What Journalists Can Learn From: Web Theorists

By on June 5, 2012

1. Imagine possibilites to find new story angles

Being mentally flexible can help journalists break out of rigid story ideas and frameworks. One of the topics explored at the recent Theorizing the Web conference explored the idea of what the web could be. For example, why do we have to have IP addresses? Is there a different way to sort and categorize data? Who, exactly, gets to control the internet from a financial perspective? Does our current system of serving and hosting meet the needs of the users?

There are no easy answers, but co-presenters Katie Shilton and James Neal wanted to make a valuable point. So much of how we understand the internet is based on the norms we adopted when services were born. But if different users had designed the initial system, we could have had a completely different set of norms for the internet. This sounds opaque, but think about the privacy wars around Facebook and other services. Facebook didn’t magically appear out of the air one day; it was created, and the creators made choices about design, usability and privacy. The Electronic Frontier Foundation has a great timeline on the evolution of Facebook’s privacy policy. Matt McKeon, a software engineer at Google, created an interactive infographic of the data here, if you prefer a visual.

While lawmakers are conducting their own probes, researchers like danah boyd are thinking deeply about what privacy means. As she explained in the Wall Street Journal:

Positioning privacy and publicness in opposition is a false dichotomy. People want privacy, and they want to be able to participate in public. This is why I think it’s important to emphasize that privacy is not about controlling information, but about having the ability to control a social situation. People want to share and they gain a lot from sharing. But that’s different than saying that people want to be exposed by others.

Protecting privacy is about making certain that people have the ability to make informed decisions about how they engage in public. I do not think we’ve done enough here.

That said, I am opposed to approaches that protect people by disempowering them. I want to see approaches that force powerful entities to be transparent about their data practices. And I want to see approaches that put restrictions on how data can be used to harm people.

For example, people should have the ability to share their medical experiences without being afraid of losing their health insurance. The answer is not to silence consumers from sharing their experiences, but rather to limit what insurers can do with information that they can access.

So how different would the web be if it was created by someone like danah? And, if we start examining some of our core assumptions about how the web works, what possibilites arise in how we tell the story?

2. Think (and frame) globally

Kira Jumet, a Ph.D student at Rutgers University, spent quite a bit of time documenting the social uprising in Egypt, and her conclusions are slightly different than our current media narrative. She notes:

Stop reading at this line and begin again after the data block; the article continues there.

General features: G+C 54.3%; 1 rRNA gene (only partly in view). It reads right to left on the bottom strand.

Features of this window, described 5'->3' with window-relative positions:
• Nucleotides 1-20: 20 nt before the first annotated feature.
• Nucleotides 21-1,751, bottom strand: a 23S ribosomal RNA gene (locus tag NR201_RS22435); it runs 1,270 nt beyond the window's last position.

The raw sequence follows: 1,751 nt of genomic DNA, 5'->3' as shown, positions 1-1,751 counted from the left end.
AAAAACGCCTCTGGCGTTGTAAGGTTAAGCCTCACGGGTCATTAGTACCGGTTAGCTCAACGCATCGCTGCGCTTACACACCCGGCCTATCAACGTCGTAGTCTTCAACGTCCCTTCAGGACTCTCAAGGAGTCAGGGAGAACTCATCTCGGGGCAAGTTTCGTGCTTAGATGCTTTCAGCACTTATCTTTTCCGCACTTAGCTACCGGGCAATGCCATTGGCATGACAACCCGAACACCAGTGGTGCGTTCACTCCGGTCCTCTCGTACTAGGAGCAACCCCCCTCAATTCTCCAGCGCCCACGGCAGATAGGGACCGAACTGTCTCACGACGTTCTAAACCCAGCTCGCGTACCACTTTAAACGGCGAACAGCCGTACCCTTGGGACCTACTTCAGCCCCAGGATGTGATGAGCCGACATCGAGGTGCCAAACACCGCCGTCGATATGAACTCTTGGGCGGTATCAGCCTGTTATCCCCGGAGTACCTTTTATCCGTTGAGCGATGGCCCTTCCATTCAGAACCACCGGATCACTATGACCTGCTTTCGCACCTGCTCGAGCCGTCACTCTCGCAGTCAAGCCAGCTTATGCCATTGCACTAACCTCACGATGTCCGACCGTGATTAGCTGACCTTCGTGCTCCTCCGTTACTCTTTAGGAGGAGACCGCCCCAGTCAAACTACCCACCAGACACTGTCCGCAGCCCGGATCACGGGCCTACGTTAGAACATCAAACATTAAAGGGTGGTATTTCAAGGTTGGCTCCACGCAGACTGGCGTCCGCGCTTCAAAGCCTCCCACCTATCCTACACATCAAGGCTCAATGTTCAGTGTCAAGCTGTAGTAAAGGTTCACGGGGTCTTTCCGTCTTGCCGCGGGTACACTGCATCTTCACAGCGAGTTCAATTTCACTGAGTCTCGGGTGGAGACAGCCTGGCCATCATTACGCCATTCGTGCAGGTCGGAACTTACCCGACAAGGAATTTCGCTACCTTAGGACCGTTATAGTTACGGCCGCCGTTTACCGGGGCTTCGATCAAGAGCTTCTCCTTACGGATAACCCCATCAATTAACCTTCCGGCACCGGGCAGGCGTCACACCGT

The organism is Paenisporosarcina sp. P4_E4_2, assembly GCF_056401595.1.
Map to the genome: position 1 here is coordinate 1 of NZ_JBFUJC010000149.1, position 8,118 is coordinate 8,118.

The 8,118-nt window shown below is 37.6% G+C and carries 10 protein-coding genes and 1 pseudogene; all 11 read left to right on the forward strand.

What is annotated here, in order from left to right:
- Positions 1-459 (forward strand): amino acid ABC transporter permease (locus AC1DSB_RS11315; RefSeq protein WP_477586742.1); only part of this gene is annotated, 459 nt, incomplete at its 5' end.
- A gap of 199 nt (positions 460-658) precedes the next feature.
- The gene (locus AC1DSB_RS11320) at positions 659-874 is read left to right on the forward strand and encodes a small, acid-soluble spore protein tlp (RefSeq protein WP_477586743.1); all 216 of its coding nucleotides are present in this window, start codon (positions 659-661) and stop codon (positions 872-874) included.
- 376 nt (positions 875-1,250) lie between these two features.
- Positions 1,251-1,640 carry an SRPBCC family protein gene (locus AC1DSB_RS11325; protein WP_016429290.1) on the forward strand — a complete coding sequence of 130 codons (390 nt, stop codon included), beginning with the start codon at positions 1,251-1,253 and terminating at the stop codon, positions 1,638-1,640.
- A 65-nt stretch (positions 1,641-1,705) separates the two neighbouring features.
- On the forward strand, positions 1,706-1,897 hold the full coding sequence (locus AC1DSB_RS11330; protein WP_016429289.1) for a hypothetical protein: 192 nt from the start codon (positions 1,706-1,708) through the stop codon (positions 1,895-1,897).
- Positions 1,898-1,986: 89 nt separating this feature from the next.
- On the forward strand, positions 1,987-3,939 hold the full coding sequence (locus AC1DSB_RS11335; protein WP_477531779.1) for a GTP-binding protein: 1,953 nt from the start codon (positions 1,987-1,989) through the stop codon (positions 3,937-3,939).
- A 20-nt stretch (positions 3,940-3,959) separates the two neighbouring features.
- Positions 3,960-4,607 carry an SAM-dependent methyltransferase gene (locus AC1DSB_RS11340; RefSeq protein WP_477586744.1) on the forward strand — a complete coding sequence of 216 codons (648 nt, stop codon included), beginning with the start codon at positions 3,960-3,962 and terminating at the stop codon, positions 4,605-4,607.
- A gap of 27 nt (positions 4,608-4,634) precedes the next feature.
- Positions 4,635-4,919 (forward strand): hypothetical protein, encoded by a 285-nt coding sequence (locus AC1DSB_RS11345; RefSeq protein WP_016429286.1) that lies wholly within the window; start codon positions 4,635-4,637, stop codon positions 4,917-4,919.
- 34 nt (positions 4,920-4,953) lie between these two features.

While social media is not necessary for organizing revolutions, it served two important functions leading up to the Egyptian Revolution. It aided in building a politically conscious civil society over the course of a number of years prior to the Revolution and it lowered the threshold for engaging in political participation and dissent by providing a relatively safe, easily accessible space for political debate in a country that outlawed gatherings of five or more people.

Interestingly, the western perspective tends to frame the situations happening abroad through lenses that the average viewer will understand. So it is logical that we saw the idea being propagated that this was a Twitter revolution — it is a lot easier to convey the point that way than to try to explain the complex factors that solidify into an uprising.

However, by flattening the narrative, the media did everyone involved a disservice. New angles on the story almost exclusively focused on what happened over social media, which amplified the voices of a connected few, and most casual consumers of news were left to believe that Twitter helped to spark dissent, when the use of social media just allowed distant observers to follow the conversation.

Jumet is journeying to Egypt to continue her research this year. While journalists don’t have to go quite that far, cultivating more relationships and information sources could aid in reporting a more accurate picture.

3. Don’t fear the academy

Academic information is not for the faint of heart. It is often summary-resistent, full of modifications and qualifying statements, frequently too complicated for soundbites, and long, detailed explanations are not deadline friendly. However, as many news outlets have a commercial interest in what’s happening online, it’s the academy that can construct a critical voice. Academics can spend their entire careers unlocking the “why” beyond social and cultural phenomena, and have the background knowledge to condense an amazing amount of data. That is, if we let them.

Often, reporters facing a tough deadline can’t reach academics in time for them to contribute to a story. But for journalists with a beat, or those who find themselves increasingly covering complicated subjects, it may be worthwhile to cultivate relationships with academics across the spectrum. The information locked away in the academy is designed to be shared. And while it may take some decoding, it is worth unlocking.

Slide photo is by Cayusa via Flickr.